My understanding is that when a particle-antiparticle pair is created, they will have opposite spins and momenta. So the net momentum will be zero. But doesn't the momentum depend on the frame of reference? Say the particles both have mass m and velocities +v and -v. Then the net momentum is +mv-mv=0.(adsbygoogle = window.adsbygoogle || []).push({});

What about in a different reference frame that has a velocity boost of u in the positive direction? The velocities in that frame are u+v and u-v. So the net momentum is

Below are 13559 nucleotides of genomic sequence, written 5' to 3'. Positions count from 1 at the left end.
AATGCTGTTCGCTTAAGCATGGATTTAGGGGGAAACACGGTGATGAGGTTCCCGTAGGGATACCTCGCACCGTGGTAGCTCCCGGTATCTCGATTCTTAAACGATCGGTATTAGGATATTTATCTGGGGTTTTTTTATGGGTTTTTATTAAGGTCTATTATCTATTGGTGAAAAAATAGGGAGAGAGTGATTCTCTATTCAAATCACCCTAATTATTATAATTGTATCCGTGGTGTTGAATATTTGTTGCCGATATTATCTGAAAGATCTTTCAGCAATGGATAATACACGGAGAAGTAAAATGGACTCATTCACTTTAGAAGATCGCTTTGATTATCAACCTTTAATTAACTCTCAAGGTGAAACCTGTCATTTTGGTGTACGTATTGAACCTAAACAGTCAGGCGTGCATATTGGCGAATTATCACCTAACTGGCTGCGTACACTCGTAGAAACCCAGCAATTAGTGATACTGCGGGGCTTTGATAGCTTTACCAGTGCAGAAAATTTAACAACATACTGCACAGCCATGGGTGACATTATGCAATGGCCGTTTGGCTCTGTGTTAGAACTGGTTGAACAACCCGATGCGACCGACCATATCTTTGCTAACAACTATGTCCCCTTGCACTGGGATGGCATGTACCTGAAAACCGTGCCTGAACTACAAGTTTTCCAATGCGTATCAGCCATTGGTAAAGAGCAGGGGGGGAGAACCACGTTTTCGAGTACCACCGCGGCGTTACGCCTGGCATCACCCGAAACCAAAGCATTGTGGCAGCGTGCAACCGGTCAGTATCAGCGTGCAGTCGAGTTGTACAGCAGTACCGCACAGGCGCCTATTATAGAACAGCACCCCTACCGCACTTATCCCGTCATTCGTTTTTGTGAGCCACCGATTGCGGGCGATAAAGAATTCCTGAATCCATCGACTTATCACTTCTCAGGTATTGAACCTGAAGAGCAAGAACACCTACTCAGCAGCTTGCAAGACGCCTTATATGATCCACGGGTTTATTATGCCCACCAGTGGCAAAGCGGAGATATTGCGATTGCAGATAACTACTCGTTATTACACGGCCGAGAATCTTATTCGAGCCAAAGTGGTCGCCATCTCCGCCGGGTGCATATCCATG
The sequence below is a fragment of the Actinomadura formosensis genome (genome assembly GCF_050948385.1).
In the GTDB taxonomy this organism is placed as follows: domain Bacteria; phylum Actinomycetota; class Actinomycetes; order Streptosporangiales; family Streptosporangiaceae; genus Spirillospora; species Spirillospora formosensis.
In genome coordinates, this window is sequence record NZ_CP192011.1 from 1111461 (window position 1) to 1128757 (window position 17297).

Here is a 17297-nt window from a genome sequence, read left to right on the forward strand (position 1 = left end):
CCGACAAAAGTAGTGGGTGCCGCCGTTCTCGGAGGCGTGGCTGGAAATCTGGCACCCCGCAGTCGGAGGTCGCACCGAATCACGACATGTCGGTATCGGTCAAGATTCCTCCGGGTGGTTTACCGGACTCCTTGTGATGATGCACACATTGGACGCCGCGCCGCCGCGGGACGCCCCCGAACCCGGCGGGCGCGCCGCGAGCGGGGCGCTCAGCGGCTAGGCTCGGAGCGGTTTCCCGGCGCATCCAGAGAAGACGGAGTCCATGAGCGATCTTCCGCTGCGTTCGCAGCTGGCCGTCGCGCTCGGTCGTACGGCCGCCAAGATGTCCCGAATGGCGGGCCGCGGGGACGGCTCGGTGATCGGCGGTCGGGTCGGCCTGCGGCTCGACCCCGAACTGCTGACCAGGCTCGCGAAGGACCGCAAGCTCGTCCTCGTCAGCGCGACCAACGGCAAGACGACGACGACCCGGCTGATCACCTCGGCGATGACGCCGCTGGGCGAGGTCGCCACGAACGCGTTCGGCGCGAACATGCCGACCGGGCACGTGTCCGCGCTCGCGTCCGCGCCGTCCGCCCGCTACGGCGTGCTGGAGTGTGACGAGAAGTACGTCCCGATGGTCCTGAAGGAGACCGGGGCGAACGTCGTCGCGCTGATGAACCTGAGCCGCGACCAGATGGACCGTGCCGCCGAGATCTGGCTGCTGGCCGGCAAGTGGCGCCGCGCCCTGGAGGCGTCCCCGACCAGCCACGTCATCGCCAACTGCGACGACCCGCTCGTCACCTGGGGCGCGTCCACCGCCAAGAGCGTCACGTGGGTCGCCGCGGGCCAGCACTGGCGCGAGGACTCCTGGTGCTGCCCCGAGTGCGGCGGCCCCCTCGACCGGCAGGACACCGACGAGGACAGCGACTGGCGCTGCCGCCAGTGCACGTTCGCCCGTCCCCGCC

m(u+v) + m(u-v) = 2mu. So it appears that, viewed in this new reference frame, momentum has been increased by 2mu by the creation of the pair, apparently violating the law of conservation of momentum.

No doubt I have made a silly mistake somewhere here. Can someone please explain what it is?

Thank you.

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# How is momentum conserved when a particle/antiparticle pair is created?

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